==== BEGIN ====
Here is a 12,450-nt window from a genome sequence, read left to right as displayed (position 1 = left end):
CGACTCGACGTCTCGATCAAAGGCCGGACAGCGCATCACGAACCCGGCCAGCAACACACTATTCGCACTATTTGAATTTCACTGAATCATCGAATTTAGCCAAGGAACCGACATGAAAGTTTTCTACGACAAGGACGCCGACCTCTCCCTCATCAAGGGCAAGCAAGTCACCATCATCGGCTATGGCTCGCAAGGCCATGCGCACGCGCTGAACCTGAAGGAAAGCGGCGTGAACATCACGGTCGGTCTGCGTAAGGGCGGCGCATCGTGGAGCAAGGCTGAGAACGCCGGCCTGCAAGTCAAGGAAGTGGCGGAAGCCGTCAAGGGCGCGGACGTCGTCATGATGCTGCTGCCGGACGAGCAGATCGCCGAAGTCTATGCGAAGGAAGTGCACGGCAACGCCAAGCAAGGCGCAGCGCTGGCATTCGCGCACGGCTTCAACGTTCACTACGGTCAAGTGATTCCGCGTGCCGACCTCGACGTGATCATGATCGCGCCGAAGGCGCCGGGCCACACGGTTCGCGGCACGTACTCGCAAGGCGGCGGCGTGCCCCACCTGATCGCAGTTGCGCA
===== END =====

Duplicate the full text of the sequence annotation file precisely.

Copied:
Here is a 12,450-nt window from a genome sequence, read left to right as displayed (position 1 = left end):
CGACTCGACGTCTCGATCAAAGGCCGGACAGCGCATCACGAACCCGGCCAGCAACACACTATTCGCACTATTTGAATTTCACTGAATCATCGAATTTAGCCAAGGAACCGACATGAAAGTTTTCTACGACAAGGACGCCGACCTCTCCCTCATCAAGGGCAAGCAAGTCACCATCATCGGCTATGGCTCGCAAGGCCATGCGCACGCGCTGAACCTGAAGGAAAGCGGCGTGAACATCACGGTCGGTCTGCGTAAGGGCGGCGCATCGTGGAGCAAGGCTGAGAACGCCGGCCTGCAAGTCAAGGAAGTGGCGGAAGCCGTCAAGGGCGCGGACGTCGTCATGATGCTGCTGCCGGACGAGCAGATCGCCGAAGTCTATGCGAAGGAAGTGCACGGCAACGCCAAGCAAGGCGCAGCGCTGGCATTCGCGCACGGCTTCAACGTTCACTACGGTCAAGTGATTCCGCGTGCCGACCTCGACGTGATCATGATCGCGCCGAAGGCGCCGGGCCACACGGTTCGCGGCACGTACTCGCAAGGCGGCGGCGTGCCCCACCTGATCGCAGTTGCGCA